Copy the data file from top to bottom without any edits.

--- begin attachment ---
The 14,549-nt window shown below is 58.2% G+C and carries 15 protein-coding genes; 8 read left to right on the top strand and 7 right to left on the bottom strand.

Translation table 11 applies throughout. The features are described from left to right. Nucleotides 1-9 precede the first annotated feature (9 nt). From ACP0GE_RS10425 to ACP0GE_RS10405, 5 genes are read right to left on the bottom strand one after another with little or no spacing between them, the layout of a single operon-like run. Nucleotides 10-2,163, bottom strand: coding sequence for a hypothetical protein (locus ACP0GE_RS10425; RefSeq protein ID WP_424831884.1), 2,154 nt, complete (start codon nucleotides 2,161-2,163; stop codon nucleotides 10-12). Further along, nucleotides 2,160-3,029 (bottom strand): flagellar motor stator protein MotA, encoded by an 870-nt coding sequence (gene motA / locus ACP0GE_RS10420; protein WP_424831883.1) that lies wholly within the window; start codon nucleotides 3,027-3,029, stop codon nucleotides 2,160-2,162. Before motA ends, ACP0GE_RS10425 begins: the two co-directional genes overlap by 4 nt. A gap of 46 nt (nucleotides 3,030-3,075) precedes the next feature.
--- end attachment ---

The 14,549-nt window shown below is 58.2% G+C and carries 15 protein-coding genes; 8 read left to right on the top strand and 7 right to left on the bottom strand.

Translation table 11 applies throughout. The features are described from left to right. Nucleotides 1-9 precede the first annotated feature (9 nt). From ACP0GE_RS10425 to ACP0GE_RS10405, 5 genes are read right to left on the bottom strand one after another with little or no spacing between them, the layout of a single operon-like run. Nucleotides 10-2,163, bottom strand: coding sequence for a hypothetical protein (locus ACP0GE_RS10425; RefSeq protein ID WP_424831884.1), 2,154 nt, complete (start codon nucleotides 2,161-2,163; stop codon nucleotides 10-12). Further along, nucleotides 2,160-3,029 (bottom strand): flagellar motor stator protein MotA, encoded by an 870-nt coding sequence (gene motA / locus ACP0GE_RS10420; protein WP_424831883.1) that lies wholly within the window; start codon nucleotides 3,027-3,029, stop codon nucleotides 2,160-2,162. Before motA ends, ACP0GE_RS10425 begins: the two co-directional genes overlap by 4 nt. A gap of 46 nt (nucleotides 3,030-3,075) precedes the next feature.